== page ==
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Repair or Replace: A Fix-It Guide to Tire Punctures

Friday, June 12, 2020



When it comes to driving, safety should always be your top priority. This includes taking proper care of your tires.
If you've ever had a punctured tire, you understand how scary and inconvenient this type of damage can be. After these slow leaks can weaken the structure of your tire, causing flat tires or even blowouts.
This article takes a look at how to repair tire punctures. Repairing flat tires is a simple skill that everyone should learn. Keep reading to get the inside scoop on tire puncture repair so that you can reduce the odds of getting stranded on the side of the road ever again.

Locate the Puncture

The first step in repairing your tire is to locate the puncture. This can be a bit tricky.
The key is to make sure that your tire has air, and then use soapy water to isolate the leak. Use a spray bottle filled with soapy water to wet the tire rubber one section at a time. The soapy water will start bubbling or hissing once it comes into contact with the leaking air. Be sure to mark the hole with chalk.

Remove the Tire

Once you've located the puncture, go ahead and remove the tire from the rim. Keep in mind that the tire must be removed in order to be repaired.
This process is a bit complicated and requires specific tools, thus not everyone will be able to remove a tire at home. When this is the case, you'll need to let professionals handle the job for you.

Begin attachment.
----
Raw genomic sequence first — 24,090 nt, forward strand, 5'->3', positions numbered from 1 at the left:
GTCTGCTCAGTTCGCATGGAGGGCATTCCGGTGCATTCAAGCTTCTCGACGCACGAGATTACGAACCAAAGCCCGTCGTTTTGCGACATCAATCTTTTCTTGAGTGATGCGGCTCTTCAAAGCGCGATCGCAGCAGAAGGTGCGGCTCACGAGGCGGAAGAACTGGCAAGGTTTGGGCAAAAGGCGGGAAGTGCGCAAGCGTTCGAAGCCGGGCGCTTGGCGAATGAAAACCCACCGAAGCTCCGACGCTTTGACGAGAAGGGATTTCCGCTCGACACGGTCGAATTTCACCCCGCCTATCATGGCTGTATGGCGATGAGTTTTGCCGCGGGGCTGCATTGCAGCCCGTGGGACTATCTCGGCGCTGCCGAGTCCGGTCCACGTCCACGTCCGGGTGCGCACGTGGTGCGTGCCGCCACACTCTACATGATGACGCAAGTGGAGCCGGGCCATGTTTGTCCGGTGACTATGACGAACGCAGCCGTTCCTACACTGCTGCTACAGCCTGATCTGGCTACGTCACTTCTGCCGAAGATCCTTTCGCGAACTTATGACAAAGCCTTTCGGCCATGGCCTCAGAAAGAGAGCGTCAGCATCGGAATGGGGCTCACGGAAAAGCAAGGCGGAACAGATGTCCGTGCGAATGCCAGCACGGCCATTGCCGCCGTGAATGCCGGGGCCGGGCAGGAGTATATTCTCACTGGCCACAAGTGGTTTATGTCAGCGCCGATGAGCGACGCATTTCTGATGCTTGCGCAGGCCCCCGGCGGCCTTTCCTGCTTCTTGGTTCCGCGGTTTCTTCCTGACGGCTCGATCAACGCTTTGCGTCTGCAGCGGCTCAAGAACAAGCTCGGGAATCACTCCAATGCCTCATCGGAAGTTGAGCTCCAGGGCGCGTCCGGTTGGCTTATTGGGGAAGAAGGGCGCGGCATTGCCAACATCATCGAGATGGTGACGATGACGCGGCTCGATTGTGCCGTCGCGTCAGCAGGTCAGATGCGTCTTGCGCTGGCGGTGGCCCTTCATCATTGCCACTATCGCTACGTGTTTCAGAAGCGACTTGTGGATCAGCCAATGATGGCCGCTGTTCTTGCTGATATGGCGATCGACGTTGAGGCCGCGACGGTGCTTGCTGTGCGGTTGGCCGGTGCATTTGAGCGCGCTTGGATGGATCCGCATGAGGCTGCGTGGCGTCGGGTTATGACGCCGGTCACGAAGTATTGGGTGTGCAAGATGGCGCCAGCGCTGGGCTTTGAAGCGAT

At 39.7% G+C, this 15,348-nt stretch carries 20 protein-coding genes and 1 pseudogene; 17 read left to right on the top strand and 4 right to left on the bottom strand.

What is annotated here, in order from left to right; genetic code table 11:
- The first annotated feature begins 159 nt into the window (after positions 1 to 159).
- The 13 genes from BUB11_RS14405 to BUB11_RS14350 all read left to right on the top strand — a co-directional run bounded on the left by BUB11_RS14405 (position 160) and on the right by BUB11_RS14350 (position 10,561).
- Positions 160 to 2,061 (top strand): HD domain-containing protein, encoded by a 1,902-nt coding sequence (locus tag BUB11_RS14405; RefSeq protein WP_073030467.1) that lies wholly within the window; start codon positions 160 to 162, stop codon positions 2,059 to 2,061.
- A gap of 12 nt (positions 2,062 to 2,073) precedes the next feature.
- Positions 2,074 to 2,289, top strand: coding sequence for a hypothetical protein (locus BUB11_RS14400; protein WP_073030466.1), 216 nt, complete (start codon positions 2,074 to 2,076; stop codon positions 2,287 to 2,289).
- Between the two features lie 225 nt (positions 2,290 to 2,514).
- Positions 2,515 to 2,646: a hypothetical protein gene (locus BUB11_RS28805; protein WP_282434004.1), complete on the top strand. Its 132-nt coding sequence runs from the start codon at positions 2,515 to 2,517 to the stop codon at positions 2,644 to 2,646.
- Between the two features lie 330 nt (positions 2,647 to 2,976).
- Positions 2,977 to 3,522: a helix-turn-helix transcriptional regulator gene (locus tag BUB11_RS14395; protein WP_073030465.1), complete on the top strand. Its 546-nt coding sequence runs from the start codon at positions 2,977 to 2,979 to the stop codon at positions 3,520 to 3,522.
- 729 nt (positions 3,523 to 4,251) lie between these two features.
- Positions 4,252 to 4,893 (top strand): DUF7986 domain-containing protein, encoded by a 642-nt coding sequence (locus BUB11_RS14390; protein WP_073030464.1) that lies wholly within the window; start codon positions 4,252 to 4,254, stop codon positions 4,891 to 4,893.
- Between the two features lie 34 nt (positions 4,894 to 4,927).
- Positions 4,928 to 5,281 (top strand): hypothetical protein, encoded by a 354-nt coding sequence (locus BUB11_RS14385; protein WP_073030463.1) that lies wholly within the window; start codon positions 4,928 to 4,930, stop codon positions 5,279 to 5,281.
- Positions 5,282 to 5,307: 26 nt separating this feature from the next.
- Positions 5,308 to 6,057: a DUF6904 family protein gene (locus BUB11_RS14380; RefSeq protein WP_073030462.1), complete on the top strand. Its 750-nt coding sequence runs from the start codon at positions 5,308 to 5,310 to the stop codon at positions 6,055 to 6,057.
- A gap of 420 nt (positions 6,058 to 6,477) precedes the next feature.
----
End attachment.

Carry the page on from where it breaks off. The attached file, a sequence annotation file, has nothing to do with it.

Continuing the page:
If you do have the needed tools, deflate the tire entirely, break the bead, and then carefully pry the tire off the rim. This won't be easy the first time you try it, so be patient and exercise plenty of causing so that you won't mash your fingers prying the tire from the rim.

Perform the Repair

Now that the tire is removed, you're ready to repair the puncture.
For this step, you'll need a few supplies. These include a combination patch, patch roller, rasp or diamond-grit sandpaper, reamer, rubber cement, and a utility knife.
Next, ream the puncture hole, rough up the inside of the tire with your rasp, and then apply a layer of rubber cement.
Once the rubber cement is applied, push a patch through the hole, seat the patch with your roller, and then trim the protruding plug so that it's flush with the tire tread.

Reinstall the Tire

Double-check the plug. When you're satisfied that it's holding air, go ahead and reinstall the tire on the rim.

Always Make Sure You Have a Good Spare

Here's an important tip for every car owner: be sure to always have a good spare tire in your truck or mounted under your car. After all, there's nothing worse than having a flat with no spare. Also, check your spare regularly to make sure it's properly inflated.

A Guide to Repairing Tire Punctures

Nothing is more frustrating than having a flat tire. Fortunately, this guide to repairing tire punctures will help get you back on the road in no time.
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